Richard Beddard’s extensive comments on my last post on efficient markets deserve a full reply. He is correct that I did not make it clear that the paper says that a behavioural explanation of the abnormal returns is possible.
Although the paper suggests further research to determine whether Grossman and Stiglitz’s rational market explanation, or the behavioural explanation is correct, it also says:
Behavioral explanations, such as over/under reaction of investors, are also plausible, however I am not aware of any behavioral model that specifically predicts the pattern I observe in returns.
So, Grossman and Stiglitz predicted the results, but no behavioural model (as far as we know) did. So although the behavioural models may still be plausible, the rational markets models are doing better so far.
While we are on the subject of behavioural finance, the paper also says:
More generally, lower returns after a month of “good” news, does not support the common behavioral argument that investors are slow to react to news.
Moving on to Richard’s comment on markets being “imperfectly efficient”. I am happy to go along with that: nothing in this world is perfect. I mentioned arbitrage opportunities in the previous post. One of the commonest assumptions made by financial theory is that arbitrage opportunities cannot exist. The reason for this is that as soon as one appears traders will exploit it, and in doing so will move prices to remove it. So arbitrage opportunities are almost always small and transient.
Because of this we can assume that the correct price of securities will be one that does not all arbitrage opportunities (so we can assume no arbitrage in pricing models), and very few investors look for arbitrage opportunities (those that do are mostly proprietary traders and hedge funds).
Something similar happens in the process by which the market sets securities prices. Active investors adjust what they are willing to pay in response to news. Those who react fast and accurately can make an abnormal return, but by doing so they adjust the price: for example, if there is good news in the annual results that needs some effort to understand, the investors who realise it first will start buying, and the increased demand will push up the price. Other investors will catch on, and the market at large will absorb the good news, but by then the price will reflect the news.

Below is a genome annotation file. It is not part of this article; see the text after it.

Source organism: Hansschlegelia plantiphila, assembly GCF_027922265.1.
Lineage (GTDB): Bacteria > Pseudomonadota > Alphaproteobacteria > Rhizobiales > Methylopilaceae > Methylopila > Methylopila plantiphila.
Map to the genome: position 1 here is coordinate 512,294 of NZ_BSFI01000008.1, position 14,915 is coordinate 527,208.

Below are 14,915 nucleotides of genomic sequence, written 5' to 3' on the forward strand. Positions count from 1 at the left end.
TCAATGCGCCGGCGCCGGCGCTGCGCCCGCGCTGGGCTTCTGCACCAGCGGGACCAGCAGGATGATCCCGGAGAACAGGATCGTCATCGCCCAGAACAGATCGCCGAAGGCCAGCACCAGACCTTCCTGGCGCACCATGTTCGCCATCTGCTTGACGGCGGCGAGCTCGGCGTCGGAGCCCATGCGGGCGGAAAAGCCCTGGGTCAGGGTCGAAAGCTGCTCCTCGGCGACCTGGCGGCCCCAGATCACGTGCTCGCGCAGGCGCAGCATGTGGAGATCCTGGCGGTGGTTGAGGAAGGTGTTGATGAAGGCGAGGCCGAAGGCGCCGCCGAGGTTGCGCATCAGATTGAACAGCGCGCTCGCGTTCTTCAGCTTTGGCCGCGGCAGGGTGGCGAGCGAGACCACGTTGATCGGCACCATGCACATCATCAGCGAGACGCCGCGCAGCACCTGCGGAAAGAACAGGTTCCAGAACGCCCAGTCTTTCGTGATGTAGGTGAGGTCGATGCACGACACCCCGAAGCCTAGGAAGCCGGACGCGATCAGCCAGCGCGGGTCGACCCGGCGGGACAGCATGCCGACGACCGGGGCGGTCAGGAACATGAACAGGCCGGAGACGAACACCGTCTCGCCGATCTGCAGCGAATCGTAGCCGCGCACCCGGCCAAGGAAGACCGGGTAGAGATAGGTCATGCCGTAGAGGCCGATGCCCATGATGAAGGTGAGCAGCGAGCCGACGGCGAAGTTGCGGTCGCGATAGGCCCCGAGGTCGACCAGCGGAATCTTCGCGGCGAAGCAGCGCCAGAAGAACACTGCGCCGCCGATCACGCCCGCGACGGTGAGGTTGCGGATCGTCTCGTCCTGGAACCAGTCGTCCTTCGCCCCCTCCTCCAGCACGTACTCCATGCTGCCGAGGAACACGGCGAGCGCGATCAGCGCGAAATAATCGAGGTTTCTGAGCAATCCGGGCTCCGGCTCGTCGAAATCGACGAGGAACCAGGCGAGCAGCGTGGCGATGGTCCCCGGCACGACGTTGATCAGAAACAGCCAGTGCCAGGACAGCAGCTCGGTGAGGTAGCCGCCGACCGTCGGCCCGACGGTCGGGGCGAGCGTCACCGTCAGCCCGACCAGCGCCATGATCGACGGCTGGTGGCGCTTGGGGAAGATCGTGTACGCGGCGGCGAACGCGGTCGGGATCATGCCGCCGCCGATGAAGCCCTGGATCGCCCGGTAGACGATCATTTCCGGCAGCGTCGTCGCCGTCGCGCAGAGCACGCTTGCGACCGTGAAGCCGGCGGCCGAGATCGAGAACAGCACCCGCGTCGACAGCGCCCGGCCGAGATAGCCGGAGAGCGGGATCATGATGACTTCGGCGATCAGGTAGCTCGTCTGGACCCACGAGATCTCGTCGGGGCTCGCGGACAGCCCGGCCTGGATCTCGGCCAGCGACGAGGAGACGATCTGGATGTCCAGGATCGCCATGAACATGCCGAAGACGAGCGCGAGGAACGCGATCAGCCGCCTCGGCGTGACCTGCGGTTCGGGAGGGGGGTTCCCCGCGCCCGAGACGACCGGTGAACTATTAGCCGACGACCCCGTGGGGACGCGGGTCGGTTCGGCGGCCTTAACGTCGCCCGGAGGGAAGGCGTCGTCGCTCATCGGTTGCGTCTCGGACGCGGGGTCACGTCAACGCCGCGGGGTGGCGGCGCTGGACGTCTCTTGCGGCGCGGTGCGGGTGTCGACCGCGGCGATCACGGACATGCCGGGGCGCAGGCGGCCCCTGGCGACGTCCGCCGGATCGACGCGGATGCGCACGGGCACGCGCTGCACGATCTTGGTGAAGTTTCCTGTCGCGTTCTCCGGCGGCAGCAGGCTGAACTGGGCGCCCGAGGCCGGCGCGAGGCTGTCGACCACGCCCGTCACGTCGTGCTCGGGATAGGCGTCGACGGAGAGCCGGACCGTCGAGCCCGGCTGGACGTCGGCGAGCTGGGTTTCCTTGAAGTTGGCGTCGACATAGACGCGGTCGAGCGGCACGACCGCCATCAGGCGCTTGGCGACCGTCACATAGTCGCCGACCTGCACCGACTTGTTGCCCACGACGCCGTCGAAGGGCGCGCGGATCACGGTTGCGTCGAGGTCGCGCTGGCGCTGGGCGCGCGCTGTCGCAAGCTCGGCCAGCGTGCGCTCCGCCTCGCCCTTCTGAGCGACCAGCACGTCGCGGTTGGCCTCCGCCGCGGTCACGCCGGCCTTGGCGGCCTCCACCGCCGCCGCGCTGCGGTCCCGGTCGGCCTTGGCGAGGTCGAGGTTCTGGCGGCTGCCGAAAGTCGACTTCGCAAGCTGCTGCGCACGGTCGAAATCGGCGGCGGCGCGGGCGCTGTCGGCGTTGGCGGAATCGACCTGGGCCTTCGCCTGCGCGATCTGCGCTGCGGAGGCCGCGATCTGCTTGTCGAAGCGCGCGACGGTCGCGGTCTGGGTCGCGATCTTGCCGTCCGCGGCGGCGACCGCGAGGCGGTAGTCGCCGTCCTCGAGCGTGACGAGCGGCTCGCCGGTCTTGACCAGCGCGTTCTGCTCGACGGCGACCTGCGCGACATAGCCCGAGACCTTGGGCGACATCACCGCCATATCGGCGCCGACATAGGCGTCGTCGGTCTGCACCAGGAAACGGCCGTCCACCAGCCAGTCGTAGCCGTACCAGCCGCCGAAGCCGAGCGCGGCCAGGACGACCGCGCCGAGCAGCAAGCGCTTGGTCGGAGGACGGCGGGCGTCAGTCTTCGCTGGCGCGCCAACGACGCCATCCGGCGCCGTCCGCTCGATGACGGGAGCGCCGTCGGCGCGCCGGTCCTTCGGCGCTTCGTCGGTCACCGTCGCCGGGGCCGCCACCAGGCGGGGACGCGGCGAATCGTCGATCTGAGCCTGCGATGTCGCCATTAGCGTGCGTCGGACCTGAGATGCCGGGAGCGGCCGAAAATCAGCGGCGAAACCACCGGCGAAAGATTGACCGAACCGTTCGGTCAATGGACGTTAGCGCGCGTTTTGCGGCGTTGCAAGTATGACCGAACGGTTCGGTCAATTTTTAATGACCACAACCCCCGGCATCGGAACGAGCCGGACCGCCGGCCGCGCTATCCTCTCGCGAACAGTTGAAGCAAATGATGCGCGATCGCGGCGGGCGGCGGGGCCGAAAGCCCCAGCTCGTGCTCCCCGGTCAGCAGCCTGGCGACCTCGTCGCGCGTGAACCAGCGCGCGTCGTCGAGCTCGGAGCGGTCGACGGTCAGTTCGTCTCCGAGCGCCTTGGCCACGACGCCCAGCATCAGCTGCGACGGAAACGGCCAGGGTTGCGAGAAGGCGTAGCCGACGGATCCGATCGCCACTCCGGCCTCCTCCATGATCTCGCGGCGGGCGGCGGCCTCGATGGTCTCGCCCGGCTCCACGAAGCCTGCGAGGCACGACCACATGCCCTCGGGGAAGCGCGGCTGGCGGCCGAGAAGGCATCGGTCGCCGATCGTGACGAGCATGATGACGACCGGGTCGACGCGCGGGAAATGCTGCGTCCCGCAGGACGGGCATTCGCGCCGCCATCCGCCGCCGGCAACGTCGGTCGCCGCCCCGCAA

Richard also raises the question of the cost of the analysis necessary to find the inefficiencies. That takes us back to Grossman and Stiglitz. There 1980 paper says:
We propose here a model in which there is an equilibrium degree of disequilibrium: prices reflect the information of informed individuals (arbitrageurs) but only partially, so that those who expend resources to obtain information do receive compensation.
In other words, the market is inefficient enough to make research profitable enough that people will do it, but no more.
This is very elegant and explains why small companies are more likely to be mispriced: the total profit on an equal percentage mispricing is smaller, so the percentage needs to be greater in order to compensate the equal amount of analysis. I wonder whether this is partially offset by a greater mispricing in the prices of companies that are hard to understand.